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Solution (proof) 1. a) Assume that n is odd, so n = 2k + 1 for some integer k. Then n3 + 5 = 2(4k3 + 6k2 + 3k + 3).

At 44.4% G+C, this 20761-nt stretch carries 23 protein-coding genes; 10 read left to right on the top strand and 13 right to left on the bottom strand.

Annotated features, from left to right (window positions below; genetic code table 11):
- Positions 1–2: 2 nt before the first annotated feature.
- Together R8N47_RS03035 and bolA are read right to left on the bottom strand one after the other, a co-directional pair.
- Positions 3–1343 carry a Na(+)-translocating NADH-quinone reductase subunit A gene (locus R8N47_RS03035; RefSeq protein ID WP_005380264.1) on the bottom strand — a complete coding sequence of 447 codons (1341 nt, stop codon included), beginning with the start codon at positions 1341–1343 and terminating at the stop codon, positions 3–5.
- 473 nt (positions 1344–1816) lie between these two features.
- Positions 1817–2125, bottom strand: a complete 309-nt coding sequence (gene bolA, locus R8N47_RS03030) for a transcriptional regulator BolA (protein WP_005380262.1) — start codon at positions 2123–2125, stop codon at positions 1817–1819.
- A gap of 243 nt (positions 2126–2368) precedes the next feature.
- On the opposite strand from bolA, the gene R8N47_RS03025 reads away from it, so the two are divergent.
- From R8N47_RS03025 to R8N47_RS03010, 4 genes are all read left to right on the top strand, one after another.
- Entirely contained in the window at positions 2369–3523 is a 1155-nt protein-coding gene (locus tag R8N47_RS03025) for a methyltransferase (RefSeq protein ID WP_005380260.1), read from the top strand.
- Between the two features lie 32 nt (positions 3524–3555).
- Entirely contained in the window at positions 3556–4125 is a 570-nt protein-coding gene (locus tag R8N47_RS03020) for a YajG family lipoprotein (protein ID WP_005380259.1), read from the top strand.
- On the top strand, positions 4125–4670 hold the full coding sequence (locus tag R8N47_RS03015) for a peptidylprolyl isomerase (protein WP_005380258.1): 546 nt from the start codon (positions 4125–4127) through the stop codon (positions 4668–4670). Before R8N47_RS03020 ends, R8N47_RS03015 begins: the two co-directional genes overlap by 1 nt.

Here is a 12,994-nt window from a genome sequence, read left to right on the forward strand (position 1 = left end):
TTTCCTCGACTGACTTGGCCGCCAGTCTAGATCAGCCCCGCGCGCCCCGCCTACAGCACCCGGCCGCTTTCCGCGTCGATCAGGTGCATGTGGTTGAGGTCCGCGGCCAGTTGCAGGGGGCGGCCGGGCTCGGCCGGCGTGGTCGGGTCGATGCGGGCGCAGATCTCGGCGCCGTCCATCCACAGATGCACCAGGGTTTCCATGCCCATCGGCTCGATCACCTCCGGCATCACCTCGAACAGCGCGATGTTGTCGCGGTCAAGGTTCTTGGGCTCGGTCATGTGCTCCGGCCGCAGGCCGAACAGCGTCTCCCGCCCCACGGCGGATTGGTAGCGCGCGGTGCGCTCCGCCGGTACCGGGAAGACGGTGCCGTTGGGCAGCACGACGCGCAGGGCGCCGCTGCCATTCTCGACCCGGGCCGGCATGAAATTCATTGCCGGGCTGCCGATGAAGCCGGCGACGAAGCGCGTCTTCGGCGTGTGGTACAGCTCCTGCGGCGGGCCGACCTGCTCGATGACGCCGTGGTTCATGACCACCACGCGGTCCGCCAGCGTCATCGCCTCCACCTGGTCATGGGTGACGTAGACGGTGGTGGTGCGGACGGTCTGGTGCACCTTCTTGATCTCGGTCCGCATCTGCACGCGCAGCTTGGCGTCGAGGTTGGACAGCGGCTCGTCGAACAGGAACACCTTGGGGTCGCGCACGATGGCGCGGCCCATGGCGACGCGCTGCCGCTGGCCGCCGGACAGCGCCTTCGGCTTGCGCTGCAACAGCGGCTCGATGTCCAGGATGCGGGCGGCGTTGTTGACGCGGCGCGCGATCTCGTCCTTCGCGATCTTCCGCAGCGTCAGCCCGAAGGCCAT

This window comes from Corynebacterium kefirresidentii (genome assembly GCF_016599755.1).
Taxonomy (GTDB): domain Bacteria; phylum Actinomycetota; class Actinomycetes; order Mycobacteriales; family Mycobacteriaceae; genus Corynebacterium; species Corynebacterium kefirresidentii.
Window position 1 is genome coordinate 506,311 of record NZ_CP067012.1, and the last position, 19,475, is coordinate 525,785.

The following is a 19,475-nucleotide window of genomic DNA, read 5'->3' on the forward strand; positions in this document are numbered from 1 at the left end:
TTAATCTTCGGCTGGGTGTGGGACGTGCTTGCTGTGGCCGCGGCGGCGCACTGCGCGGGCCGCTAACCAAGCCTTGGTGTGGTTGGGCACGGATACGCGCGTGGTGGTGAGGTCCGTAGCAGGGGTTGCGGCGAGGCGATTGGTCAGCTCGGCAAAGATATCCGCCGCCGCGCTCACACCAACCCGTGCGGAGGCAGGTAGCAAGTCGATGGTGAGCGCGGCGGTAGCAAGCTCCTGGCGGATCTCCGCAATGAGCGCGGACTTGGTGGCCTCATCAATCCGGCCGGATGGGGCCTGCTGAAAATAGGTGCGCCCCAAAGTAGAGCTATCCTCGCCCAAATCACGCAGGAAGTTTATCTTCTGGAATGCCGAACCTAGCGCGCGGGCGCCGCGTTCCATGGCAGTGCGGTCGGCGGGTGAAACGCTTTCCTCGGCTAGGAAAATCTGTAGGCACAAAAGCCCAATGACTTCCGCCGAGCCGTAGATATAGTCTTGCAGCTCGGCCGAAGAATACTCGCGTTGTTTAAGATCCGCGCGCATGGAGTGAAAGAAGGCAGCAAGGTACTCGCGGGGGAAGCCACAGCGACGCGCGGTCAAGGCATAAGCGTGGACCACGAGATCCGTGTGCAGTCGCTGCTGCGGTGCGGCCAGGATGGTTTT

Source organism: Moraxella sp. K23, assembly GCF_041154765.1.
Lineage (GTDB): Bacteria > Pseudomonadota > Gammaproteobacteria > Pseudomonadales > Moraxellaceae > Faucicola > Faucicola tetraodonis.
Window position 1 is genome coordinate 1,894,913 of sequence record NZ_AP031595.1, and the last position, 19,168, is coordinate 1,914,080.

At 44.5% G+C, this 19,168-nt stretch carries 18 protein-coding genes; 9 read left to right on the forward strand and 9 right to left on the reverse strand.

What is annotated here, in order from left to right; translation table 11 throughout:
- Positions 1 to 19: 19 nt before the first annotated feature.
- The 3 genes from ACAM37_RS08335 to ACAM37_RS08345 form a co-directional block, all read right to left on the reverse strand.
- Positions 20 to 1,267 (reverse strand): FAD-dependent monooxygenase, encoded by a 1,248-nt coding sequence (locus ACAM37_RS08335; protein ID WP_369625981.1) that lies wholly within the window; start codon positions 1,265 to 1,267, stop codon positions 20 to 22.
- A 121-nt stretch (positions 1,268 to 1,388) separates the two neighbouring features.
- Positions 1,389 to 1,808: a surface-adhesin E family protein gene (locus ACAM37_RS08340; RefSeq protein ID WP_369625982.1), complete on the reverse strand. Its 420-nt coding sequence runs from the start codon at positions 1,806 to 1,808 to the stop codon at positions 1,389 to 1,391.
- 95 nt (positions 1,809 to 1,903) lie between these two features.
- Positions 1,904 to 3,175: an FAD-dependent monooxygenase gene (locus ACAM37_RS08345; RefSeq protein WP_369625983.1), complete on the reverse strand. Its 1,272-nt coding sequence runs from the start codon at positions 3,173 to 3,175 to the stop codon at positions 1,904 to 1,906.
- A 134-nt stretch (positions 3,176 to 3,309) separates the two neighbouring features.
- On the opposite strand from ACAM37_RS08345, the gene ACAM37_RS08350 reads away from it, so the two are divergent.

Since n3 + 5 is two times some integer, it is even. b) Suppose that n3 + 5 is odd and n is odd. Since n is odd and product of two odd numbers is odd, it follows that n2 is odd and then that n3 is odd. But then 5 = (n3 + 5) - n3 would have to be even since it is the difference of two odd numbers. Therefore, the supposition that n3 + 5 and n were both odd is wrong. 2. Let n = 2k + 1 and m = 2l + 1 be odd integers. Then n + m = 2(k + l + 1) is even. 3. If x y, then max(x, y) + min(x, y) = y + x = x + y. If x y, then max(x, y) + min(x, y) = x + y. Since these are the only two cases, the equality always holds. 4. There are three cases to consider: Case 1, a is smallest, or tied for smallest; Case 2, b is smallest, or tied for smallest; Case 3, c is smallest, or tied for smallest. Since one of a, b, and c is smallest, or tied for smallest, these three cases cover all possibilities. In case 1, a min(b, c), so the left-hand side is a and the right-hand side is also a since min(a, c) = a. The argument in the other two cases is similar. 5. Let P(n) be 2n > n2. Basis step: P(5) is true since 25 = 32 > 25 = 52. Inductive step: Assume that P(n) is true, that is 2n > n2. Then 2n+1 = 22n > n2 + n2 > n2+ 4n n2 + 2n + 1 = (n+1)2 since n > 4. 6. Let P(n) be 1 2 + 2 3 + + n(n + 1)= n(n + 1)(n + 2)/3. Basic step: P(1) is true since 1 2= 2 = 1(1 + 1)(1 + 2)/3. Inductive step: Assume that P(n) is true. Then 12 + 23 + + n(n + 1)+ (n+1)(n+2) = [n(n + 1)(n + 2)/3] + (n + 1)(n + 2) = (n + 1)(n+2) [(n/3) + 1]= (n + 1)(n + 2)(n + 3)/3